**By Eli Levi, Business Editor**

Investment bankers are, in many respects, glorified advisors. Their advice is primarily based on the way they value different companies, but how do you value a company?

One valuation method is known as intrinsic valuation, which values the future cash flows of the company. In almost all circumstances, this is correlated with how much a company should be worth. The tough part is figuring out how much the company will produce in the future and how much those future dollars are worth today. After all, as everyone in finance knows, a sum of money now is worth more than the same sum of money in the future. To accurately predict cash flows and the value of future dollars, investment bankers must learn to effectively use what is known as a DCF (Discounted Cash Flow Analysis) model, where they make assumptions about the growth rates of the company’s cash flows, project those cash flows into the distant future, and then discount those future cash flows back to their present value. In other words, a company’s monetary generation potential determines how investment bankers view its value in the present time.

The other method of valuing a company is through relative valuation. Two examples of this would be public company comparisons or market comparisons. Neither value the company itself, but instead value it based on what other companies in the same sector are worth. A common figure to compare is the price to earnings per share (p/e). Earnings per share is the net income of the company divided by the number of outstanding shares of said company, and the p/e ratio is the price of the stock divided by the earnings per share. The p/e ratio is useful to investors because it allows investors to compare apples to apples. The price of the stock means nothing alone. For example, if the stock price was $1,000, but there were only one hundred shares outstanding (giving the company a value of $100,000) compared to a company with a stock price of $1 but with $1,000,000 worth of shares outstanding (giving the company a value of $1,000,000), the second company is worth 10x more even though its stock price is 100x less. The p/e ratio allows investors to compare companies relative to their net income.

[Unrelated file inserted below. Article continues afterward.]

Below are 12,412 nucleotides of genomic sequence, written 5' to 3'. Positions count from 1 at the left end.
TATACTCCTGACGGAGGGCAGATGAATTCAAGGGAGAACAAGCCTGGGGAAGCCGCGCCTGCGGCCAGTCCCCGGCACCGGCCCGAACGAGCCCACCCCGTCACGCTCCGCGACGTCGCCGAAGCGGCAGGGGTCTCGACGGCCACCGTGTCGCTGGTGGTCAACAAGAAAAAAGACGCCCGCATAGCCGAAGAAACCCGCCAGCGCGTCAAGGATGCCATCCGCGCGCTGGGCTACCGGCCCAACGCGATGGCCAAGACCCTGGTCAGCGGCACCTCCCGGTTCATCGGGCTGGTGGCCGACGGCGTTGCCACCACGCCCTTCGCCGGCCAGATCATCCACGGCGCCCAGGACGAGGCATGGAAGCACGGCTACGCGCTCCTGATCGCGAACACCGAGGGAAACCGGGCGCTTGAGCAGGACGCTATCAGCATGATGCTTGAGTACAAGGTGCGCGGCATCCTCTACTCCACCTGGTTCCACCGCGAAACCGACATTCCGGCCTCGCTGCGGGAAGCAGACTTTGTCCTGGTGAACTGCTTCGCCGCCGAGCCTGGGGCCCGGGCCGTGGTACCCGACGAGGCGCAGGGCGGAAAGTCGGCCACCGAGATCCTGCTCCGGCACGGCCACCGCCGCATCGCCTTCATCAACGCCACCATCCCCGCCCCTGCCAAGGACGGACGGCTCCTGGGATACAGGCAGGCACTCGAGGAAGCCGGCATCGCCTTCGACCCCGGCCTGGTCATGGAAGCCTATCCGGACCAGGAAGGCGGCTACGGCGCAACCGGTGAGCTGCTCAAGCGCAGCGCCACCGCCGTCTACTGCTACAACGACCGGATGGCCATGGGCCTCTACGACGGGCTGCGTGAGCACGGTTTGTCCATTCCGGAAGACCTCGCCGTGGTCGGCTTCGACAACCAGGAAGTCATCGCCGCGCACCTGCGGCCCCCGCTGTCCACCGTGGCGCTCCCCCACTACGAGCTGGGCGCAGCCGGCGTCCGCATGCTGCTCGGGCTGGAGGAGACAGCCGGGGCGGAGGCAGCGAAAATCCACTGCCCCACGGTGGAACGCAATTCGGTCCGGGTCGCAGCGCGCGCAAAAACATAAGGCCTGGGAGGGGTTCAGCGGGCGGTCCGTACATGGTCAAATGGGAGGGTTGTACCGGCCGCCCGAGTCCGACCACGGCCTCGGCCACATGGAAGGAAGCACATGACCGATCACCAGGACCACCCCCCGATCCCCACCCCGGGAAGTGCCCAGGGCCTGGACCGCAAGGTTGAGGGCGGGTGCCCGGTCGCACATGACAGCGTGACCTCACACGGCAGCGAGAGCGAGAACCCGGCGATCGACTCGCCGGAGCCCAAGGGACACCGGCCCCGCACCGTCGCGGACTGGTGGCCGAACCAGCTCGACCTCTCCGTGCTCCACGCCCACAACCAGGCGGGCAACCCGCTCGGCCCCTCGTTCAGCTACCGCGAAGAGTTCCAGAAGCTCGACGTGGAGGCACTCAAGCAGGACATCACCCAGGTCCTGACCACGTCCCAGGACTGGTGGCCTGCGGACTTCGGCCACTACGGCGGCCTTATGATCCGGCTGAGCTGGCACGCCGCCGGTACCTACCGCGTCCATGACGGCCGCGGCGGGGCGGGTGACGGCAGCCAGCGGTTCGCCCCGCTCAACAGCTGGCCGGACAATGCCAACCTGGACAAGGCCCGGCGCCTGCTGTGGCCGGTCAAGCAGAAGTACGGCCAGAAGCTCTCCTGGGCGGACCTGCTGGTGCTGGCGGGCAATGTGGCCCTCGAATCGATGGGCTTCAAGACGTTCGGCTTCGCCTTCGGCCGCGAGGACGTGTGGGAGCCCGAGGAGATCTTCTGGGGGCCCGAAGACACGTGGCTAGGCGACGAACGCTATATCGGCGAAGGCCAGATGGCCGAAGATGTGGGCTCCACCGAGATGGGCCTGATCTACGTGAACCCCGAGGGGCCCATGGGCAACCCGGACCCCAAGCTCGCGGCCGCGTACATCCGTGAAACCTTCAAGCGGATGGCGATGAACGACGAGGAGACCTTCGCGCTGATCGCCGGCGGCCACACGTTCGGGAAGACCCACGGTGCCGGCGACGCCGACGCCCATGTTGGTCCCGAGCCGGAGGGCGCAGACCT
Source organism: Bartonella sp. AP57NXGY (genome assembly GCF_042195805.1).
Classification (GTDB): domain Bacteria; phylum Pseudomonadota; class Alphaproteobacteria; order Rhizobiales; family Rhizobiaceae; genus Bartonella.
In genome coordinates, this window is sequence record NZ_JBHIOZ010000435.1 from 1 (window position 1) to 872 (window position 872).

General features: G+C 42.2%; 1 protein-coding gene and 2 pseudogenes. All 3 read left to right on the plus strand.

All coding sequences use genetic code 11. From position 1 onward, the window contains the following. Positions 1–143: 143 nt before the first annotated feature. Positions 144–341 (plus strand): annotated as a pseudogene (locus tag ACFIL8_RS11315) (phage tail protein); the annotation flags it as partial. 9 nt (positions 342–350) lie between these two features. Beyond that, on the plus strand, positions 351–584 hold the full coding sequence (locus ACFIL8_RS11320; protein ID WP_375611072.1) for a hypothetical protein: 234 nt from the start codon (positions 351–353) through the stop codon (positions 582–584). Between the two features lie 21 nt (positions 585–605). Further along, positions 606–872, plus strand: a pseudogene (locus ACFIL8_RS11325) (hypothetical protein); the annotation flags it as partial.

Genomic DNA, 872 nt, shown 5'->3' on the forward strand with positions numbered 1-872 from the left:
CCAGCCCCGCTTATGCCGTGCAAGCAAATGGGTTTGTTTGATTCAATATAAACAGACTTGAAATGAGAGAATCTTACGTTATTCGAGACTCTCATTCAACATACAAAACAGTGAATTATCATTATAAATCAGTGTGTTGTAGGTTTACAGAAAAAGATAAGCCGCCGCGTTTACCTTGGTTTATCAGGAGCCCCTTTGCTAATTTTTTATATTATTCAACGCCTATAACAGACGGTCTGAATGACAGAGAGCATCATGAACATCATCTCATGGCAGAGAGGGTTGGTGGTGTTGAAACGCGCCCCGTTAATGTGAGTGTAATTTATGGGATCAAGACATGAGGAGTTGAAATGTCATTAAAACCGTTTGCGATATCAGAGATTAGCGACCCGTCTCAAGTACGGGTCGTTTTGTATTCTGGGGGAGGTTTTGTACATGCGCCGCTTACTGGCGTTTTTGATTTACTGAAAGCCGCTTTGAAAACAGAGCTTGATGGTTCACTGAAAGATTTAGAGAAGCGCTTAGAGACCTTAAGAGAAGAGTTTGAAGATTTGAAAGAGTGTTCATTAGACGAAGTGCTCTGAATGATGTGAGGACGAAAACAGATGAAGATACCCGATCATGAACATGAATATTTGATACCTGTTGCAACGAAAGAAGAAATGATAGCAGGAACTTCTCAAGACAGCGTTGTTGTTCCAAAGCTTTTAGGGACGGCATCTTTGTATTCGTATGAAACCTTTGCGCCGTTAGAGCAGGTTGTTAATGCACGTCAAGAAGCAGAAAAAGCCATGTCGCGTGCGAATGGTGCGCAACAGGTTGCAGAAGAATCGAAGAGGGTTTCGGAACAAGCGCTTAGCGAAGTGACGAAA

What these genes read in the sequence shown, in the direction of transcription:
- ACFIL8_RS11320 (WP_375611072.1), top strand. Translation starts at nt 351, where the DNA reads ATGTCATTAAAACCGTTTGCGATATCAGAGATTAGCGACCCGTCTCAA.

There are two ways to think about how to value a company: intrinsic and relative. Intrinsic value evaluates a company based on what it will produce in the future, whereas relative valuation examines the company based on what it is worth to other similar companies. Valuation is an art, not a science. When evaluating a company, there is no one way to ensure accuracy.